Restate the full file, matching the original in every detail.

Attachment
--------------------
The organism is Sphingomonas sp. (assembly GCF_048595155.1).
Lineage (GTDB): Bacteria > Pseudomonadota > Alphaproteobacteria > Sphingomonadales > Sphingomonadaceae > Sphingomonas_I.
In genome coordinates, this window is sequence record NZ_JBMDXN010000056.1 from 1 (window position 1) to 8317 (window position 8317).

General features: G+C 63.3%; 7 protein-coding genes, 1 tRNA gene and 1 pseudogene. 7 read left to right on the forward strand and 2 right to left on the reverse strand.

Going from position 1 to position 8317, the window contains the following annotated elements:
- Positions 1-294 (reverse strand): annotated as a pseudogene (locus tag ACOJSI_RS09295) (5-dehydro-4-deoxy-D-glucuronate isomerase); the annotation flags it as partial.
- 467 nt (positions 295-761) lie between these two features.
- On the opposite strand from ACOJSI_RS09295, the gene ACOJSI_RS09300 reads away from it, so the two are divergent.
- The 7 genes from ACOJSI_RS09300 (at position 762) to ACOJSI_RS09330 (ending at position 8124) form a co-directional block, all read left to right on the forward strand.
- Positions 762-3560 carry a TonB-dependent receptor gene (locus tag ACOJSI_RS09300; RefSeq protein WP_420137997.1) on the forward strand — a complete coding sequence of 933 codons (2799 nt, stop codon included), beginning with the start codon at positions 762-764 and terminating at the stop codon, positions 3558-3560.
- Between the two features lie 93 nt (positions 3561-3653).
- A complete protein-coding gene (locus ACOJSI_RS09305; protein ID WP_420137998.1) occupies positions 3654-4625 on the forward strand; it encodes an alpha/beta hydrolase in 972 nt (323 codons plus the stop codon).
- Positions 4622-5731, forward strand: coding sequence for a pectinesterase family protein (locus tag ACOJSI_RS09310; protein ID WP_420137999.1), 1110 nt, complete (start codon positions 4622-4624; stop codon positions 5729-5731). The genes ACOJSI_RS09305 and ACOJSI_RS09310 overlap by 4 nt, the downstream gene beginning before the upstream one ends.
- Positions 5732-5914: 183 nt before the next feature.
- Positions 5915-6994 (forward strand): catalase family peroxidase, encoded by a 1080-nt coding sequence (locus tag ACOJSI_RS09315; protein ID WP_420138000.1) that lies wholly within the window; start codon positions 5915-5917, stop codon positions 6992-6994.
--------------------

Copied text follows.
The organism is Sphingomonas sp. (assembly GCF_048595155.1).
Lineage (GTDB): Bacteria > Pseudomonadota > Alphaproteobacteria > Sphingomonadales > Sphingomonadaceae > Sphingomonas_I.
In genome coordinates, this window is sequence record NZ_JBMDXN010000056.1 from 1 (window position 1) to 8317 (window position 8317).

General features: G+C 63.3%; 7 protein-coding genes, 1 tRNA gene and 1 pseudogene. 7 read left to right on the forward strand and 2 right to left on the reverse strand.

Going from position 1 to position 8317, the window contains the following annotated elements:
- Positions 1-294 (reverse strand): annotated as a pseudogene (locus tag ACOJSI_RS09295) (5-dehydro-4-deoxy-D-glucuronate isomerase); the annotation flags it as partial.
- 467 nt (positions 295-761) lie between these two features.
- On the opposite strand from ACOJSI_RS09295, the gene ACOJSI_RS09300 reads away from it, so the two are divergent.
- The 7 genes from ACOJSI_RS09300 (at position 762) to ACOJSI_RS09330 (ending at position 8124) form a co-directional block, all read left to right on the forward strand.
- Positions 762-3560 carry a TonB-dependent receptor gene (locus tag ACOJSI_RS09300; RefSeq protein WP_420137997.1) on the forward strand — a complete coding sequence of 933 codons (2799 nt, stop codon included), beginning with the start codon at positions 762-764 and terminating at the stop codon, positions 3558-3560.
- Between the two features lie 93 nt (positions 3561-3653).
- A complete protein-coding gene (locus ACOJSI_RS09305; protein ID WP_420137998.1) occupies positions 3654-4625 on the forward strand; it encodes an alpha/beta hydrolase in 972 nt (323 codons plus the stop codon).
- Positions 4622-5731, forward strand: coding sequence for a pectinesterase family protein (locus tag ACOJSI_RS09310; protein ID WP_420137999.1), 1110 nt, complete (start codon positions 4622-4624; stop codon positions 5729-5731). The genes ACOJSI_RS09305 and ACOJSI_RS09310 overlap by 4 nt, the downstream gene beginning before the upstream one ends.
- Positions 5732-5914: 183 nt before the next feature.
- Positions 5915-6994 (forward strand): catalase family peroxidase, encoded by a 1080-nt coding sequence (locus tag ACOJSI_RS09315; protein ID WP_420138000.1) that lies wholly within the window; start codon positions 5915-5917, stop codon positions 6992-6994.